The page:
53kw CATL Upgrade on 2013 Leaf S

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Simon357

Member
Joined
Jan 29, 2024
Messages
21
Location
Carlsbad, CA
Recently I embarked on a battery upgrade using a kit I purchased from SHENZHEN CHUNENG ENERGY ELECTRONICS CO.

https://chuenergy.en.alibaba.com/
www.chuenergy.com

They have several kits, but this one was for their 53kwh version. It included 8 preassembled battery modules, a mounting plate and all required accessories to make the conversion using the old battery shell and BMS.

It does require modification of the old battery tray before securing the new mounting plate inside. It was a pretty straight forward conversion, and the company walks you thru the entire procedure along the way. I was very impressed with their customer service.

The top shell does sit higher which does require spacers when reinstalling the HV battery.

The heater system from old leaf battery was not able to be reused; and I have absolutely no idea what impact, if any, this will have in the future. I am in southern california, so it is not of concern given our climate.

I performed the first full charge last night and the range has increased to 155 miles, but I am sure that will increase as the computer adjusts to the new capacity. The original battery was 24kwh with 64% SOH remaining (55 mile range).
 

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It still uses both halves, but the top section will be around 1.5-2 inches higher off the bottom half because that center section is too shallow to fit the new modules. They provide a thick spacer gasket that seals them together and longer bolts to secure the two halves together. When installing the battery in the car, they provide spacers and longer mounting bolts as well. This allow the battery to hang a little lower than stock to accommodate the extra height in the battery. Similar situation when installing the 62kwh leaf battery in a 24kwh stock leaf if that makes sense.
 
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What is the weight difference before and after?

Does your Nissan ride lower due extra weight (I understand the battery sits lower)?

Did you have to get stiffer springs?

Final Cost?
Hours you put in?
 
No suspension modification is needed. I think it is only 50-100 pounds heavier than 24kwh. Final cost with shipping was $6500. I would say about 20 hours invested, but I am a novice with EV batteries. An oscillating saw and angle grinder are invaluable tools with this conversion.
 

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@Simon357 great report, thank you for sharing it. I would be really interested in dinamic review of the package under load using leafspy at different state of charge.
Probably you are the first reporting it and everyone is interested ins:
1) evaluate cell quality (did you check capacity of each module and internal resistence? they give certification for each module?)
2) I see the kit use can bridge (copied from Muxan's project and probably with a custom Dala's firmware).
3) Are you able to quick charge to full 53kW and at what power? would be great a report of charge speed during time, a leafspy snapshot would be enough IMHO (having reference to the temperature too)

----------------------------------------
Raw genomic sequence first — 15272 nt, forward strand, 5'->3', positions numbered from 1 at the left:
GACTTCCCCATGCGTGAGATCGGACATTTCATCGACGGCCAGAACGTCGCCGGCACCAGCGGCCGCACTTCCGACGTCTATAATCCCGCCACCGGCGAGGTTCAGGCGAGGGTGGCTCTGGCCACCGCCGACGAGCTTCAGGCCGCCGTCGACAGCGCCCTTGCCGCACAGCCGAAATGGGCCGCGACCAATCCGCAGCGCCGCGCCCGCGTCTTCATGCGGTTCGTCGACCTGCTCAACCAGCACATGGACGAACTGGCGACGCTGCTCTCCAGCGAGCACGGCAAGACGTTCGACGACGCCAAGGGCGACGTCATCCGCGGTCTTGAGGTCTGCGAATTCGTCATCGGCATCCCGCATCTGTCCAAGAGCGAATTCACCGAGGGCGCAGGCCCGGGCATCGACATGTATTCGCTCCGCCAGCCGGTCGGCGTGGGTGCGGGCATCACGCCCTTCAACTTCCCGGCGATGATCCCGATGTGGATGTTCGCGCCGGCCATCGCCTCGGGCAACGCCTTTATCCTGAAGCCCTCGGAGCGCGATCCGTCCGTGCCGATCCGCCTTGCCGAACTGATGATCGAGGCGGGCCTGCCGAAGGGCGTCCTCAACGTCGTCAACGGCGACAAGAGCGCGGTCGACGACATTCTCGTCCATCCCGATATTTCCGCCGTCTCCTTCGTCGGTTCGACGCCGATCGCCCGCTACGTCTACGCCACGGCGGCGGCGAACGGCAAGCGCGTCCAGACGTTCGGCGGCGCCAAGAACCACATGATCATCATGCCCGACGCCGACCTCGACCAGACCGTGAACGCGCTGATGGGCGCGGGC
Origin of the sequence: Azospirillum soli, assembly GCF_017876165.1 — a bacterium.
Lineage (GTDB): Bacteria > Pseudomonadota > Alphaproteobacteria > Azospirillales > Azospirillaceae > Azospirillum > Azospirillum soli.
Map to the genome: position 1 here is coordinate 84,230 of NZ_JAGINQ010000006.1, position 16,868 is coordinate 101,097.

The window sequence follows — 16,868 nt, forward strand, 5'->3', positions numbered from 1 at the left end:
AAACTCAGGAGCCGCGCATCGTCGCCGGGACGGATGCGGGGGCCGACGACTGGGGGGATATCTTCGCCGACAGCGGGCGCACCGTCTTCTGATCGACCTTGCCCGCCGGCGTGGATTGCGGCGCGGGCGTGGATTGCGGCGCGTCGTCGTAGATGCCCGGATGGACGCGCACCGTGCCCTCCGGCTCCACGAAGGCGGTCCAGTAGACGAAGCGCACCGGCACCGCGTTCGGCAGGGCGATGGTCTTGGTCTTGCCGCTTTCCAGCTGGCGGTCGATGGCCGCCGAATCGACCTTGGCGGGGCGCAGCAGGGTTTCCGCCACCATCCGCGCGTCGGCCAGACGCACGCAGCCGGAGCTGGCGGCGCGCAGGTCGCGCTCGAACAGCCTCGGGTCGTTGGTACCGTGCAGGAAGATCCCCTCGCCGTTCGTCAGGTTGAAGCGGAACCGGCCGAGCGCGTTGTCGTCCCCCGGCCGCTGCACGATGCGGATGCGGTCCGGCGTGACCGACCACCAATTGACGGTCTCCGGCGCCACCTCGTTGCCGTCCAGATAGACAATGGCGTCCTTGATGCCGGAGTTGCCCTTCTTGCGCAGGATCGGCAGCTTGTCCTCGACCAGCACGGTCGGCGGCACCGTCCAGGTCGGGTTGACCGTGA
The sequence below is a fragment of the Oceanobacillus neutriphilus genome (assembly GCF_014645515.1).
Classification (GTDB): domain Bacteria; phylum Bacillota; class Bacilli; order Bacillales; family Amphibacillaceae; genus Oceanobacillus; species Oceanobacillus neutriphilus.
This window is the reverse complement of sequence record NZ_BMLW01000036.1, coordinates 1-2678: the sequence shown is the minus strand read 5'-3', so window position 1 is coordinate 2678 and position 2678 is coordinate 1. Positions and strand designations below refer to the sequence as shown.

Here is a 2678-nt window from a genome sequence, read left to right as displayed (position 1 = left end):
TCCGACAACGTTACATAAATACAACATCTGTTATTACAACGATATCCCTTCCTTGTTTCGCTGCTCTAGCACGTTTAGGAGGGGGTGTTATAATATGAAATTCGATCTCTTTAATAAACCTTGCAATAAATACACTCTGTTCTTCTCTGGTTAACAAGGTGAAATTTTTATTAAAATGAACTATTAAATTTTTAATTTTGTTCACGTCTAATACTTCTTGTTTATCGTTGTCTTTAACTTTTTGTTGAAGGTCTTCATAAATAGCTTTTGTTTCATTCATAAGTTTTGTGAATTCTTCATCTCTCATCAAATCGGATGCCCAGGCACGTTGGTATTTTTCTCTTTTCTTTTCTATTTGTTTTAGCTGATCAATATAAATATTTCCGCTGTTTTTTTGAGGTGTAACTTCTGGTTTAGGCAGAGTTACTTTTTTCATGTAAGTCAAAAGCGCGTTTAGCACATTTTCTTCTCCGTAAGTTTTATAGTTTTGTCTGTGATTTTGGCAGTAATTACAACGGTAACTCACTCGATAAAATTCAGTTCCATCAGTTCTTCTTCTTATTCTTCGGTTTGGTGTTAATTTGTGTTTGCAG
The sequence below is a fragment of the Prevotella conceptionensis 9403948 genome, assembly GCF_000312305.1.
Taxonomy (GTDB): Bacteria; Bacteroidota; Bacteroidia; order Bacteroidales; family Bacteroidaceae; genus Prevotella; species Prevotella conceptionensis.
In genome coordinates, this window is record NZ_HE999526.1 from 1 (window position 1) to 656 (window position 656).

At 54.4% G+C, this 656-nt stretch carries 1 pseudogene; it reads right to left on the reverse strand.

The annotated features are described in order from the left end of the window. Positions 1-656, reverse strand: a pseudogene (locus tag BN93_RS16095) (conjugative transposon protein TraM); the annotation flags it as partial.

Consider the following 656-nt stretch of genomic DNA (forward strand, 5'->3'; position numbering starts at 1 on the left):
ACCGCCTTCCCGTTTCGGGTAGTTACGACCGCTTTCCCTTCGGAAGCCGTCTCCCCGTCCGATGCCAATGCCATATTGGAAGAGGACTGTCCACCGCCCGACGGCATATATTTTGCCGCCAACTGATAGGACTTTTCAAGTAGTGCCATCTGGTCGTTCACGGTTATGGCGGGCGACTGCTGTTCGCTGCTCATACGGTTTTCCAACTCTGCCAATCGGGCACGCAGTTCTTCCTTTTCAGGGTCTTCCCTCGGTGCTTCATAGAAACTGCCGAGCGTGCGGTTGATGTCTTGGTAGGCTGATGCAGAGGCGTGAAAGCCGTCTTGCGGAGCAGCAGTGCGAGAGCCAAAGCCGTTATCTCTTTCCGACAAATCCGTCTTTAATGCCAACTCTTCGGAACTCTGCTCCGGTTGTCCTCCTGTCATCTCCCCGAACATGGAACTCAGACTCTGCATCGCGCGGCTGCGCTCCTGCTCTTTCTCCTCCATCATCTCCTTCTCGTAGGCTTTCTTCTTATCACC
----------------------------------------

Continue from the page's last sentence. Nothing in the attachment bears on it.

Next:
4) Can you share photo of the modification you did on the battery case?
5) some video of leafspy of the cell voltage variation during heavy load at different state of charge
6) everything else you can share :)

again really thank you for sharing and test the pack

regards
 
Recently I embarked on a battery upgrade using a kit I purchased from SHENZHEN CHUNENG ENERGY ELECTRONICS CO.

https://chuenergy.en.alibaba.com/
www.chuenergy.com

They have several kits, but this one was for their 53kw version. It included 8 preassembled battery modules, a mounting plate and all required accessories to make the conversion using the old battery shell and BMS.

It does require modification of the old battery tray before securing the new mounting plate inside. It was a pretty straight forward conversion, and the company walks you thru the entire procedure along the way. I was very impressed with their customer service.

The top shell does sit higher which does require spacers when reinstalling the HV battery.

The heater system from old leaf battery was not able to be reused; and I have absolutely no idea what impact, if any, this will have in the future. I am in southern california, so it is not of concern given our climate.

I performed the first full charge last night and the range has increased to 155 miles, but I am sure that will increase as the computer adjusts to the new capacity. The original battery was 24kw with 64% SOH remaining (55 mile range).
Thanks for a great and complete posting. What was the cost?
I was getting excited for a possible battery upgrade for my son's 2014 LEAF but as we live in Colorado the lack of a heater will be a problem. Any possible solution to that issue?
 
The weight difference seems to be 170km for the 24kw and 350km for the 53kw
a difference of 180km x 2.2# = 396#
I'm assuming that NEDC is the weight of the kit
 
@Simon357 great report, thank you for sharing it. I would be really interested in dinamic review of the package under load using leafspy at different state of charge.
Probably you are the first reporting it and everyone is interested ins:
1) evaluate cell quality (did you check capacity of each module and internal resistence? they give certification for each module?)
2) I see the kit use can bridge (copied from Muxan's project and probably with a custom Dala's firmware).
3) Are you able to quick charge to full 53kW and at what power? would be great a report of charge speed during time, a leafspy snapshot would be enough IMHO (having reference to the temperature too)
4) Can you share photo of the modification you did on the battery case?
5) some video of leafspy of the cell voltage variation during heavy load at different state of charge
6) everything else you can share :)

again really thank you for sharing and test the pack

regards

1.) I asked them for this data, and will follow up later if/when I get that. I will say that CATL cells, in general, are considered best in the industry. These are Li-Ion Prismatic cells instead of the pouch style cells the leaf comes with. Each cell is encased in thick aluminum. I am sure pouch and prismatic have their pros and cons, however prismatics are know to be far safer due to their rigid cases. They did tell me these were rated for 2000 (roughly 600k kilometers) full charge/discharge cycles before dropping to 80% capacity, and they can be charged up to 4.35V. CAN Bridge seems to limit the high end so you can only charge to 90-95% of 4.2V (considered top end for Li-ion) which would further lengthen cell life.